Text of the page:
Soweto, South Africa – It was quite simply one of the loudest and most colorful starts to a football match, but the players and the pitch were nowhere to be seen -– except on a giant TV screen.
More than 20,000 fans dressed in yellow and green descended on Soweto’s Elkah Stadium to witness the start of Africa’s first ever World Cup.
Crowds started to gather hours before the match eager to soak up the atmosphere, which could easily be summed up in one word: loud.
Actually two words: unbelievably loud. It was so loud you actually had to shout at the person standing next to you to make yourself heard.
Perhaps it was the live bands, or maybe the screaming fans. But I’ve been to football matches and been blasted by speakers at live concerts before. That was just a gentle background soundtrack compared with the deafening noise of tens of thousands of vuvuzelas being relentlessly blown by the excited crowd.
The scene was as colorful as it was loud. The fans were dancing and waving flags. They were wearing wigs and hats, their faces painted in the yellow and green of Bafana Bafana.
As kick off approached the tension reached fever pitch, the national anthem greeted by a huge roar as the crowds watched their heroes line up on the giant TV screen.
Every save was cheered as the South Africans soaked up Mexican pressure in the tense first half. The two teams were understandably nervous, and for a moment I could actually hear myself think. This was a welcome break: for most of the day Robyn Curnow, the correspondent, cameraman Chevan Rayson, the engineer Jason Heap and I simply couldn’t hear anything on the phone and we couldn’t hear CNN’s output in our ears. More often than not we had to use an elaborate system of hand signals to give poor Robyn her cue to talk.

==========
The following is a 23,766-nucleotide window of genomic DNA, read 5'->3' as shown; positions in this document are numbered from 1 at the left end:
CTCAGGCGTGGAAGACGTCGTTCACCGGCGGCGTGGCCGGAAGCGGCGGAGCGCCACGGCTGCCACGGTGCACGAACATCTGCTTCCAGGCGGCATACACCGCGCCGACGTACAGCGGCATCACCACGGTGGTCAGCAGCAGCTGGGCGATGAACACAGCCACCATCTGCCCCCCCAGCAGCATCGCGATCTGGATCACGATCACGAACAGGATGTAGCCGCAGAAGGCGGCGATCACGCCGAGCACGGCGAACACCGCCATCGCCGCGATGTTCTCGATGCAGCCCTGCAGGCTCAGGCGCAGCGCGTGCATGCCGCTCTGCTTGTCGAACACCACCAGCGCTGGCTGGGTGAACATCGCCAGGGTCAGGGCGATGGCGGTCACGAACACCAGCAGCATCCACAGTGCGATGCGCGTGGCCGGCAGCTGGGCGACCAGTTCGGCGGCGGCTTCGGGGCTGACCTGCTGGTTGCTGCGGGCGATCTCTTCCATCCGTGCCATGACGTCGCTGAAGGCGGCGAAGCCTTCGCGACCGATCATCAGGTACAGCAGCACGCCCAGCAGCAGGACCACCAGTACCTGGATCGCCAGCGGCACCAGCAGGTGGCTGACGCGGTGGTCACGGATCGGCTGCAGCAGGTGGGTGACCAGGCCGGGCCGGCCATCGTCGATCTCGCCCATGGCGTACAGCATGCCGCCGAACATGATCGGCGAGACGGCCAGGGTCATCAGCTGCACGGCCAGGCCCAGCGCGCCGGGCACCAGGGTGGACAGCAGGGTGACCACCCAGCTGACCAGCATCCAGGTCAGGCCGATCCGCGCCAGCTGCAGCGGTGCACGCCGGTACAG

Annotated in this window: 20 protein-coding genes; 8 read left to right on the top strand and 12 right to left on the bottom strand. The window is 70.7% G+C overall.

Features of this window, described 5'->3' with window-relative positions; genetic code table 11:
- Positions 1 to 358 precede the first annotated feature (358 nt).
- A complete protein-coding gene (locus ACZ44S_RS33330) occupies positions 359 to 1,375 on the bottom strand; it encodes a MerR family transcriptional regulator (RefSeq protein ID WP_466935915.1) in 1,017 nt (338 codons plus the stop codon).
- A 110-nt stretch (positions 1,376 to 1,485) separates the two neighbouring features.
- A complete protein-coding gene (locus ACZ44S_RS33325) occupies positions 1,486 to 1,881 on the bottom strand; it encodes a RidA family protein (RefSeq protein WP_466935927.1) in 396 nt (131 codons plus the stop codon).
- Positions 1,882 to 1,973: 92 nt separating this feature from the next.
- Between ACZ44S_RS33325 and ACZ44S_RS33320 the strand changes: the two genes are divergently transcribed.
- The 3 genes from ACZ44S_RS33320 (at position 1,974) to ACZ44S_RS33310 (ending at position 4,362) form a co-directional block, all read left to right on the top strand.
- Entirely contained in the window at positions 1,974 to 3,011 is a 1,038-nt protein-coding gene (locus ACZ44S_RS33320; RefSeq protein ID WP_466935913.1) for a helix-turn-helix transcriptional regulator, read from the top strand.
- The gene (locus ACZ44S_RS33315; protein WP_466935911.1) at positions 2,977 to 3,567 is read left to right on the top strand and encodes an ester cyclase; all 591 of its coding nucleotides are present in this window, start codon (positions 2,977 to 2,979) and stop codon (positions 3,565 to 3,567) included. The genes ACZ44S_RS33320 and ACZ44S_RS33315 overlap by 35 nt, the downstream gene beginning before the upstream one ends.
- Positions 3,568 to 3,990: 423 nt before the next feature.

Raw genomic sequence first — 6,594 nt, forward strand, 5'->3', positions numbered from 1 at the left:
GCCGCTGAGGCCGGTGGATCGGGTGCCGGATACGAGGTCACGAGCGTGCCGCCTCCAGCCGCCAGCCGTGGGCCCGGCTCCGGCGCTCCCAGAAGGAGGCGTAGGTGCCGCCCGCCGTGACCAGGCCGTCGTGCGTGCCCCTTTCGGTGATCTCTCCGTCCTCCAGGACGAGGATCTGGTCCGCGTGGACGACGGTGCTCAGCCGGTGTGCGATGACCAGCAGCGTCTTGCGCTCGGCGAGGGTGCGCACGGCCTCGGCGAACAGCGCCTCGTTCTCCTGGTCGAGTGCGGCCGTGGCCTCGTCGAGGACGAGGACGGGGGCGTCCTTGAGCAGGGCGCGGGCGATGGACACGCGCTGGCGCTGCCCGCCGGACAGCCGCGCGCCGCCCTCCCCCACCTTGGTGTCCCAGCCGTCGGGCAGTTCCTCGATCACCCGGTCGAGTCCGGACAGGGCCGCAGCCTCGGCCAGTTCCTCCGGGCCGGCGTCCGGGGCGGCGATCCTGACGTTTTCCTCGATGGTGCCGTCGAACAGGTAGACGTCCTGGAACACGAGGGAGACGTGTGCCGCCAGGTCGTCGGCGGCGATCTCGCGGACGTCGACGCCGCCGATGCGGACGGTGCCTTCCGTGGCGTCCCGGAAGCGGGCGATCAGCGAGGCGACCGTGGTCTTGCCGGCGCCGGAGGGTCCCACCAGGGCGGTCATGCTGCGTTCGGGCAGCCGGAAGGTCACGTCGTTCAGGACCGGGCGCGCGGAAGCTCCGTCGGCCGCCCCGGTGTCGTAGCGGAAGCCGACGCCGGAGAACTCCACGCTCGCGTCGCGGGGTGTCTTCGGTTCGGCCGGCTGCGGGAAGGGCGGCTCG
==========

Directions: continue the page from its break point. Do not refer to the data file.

But the excitement on the pitch was soon to follow in an exhilarating second half. The home team scored the opening goal of the tournament –- and what a goal it was. A spectacular strike which was no less than the fans and the competition deserved, such has been the excitement here.
The crowd went wild with celebration, running in different directions, jumping, screaming and blowing their vuvuzelas for all they were worth. Luckily we were in the crowd shooting some colour pictures and Chevan was well placed to record the moment.
Mexico eventually scored an equalizer but even that wasn’t enough to dampen spirits or put a lid on the noise.
As the match ended the crowds drifted away. Some stayed to enjoy the music but it’s winter here and watching football on a big screen in the cold and dark was not an option for most of the residents of Soweto.
I hope this tournament will be remembered for great football, and that the carnival atmosphere continues all the way to the final. But one thing’s for sure –- South Africa 2010 will be remembered for the noise.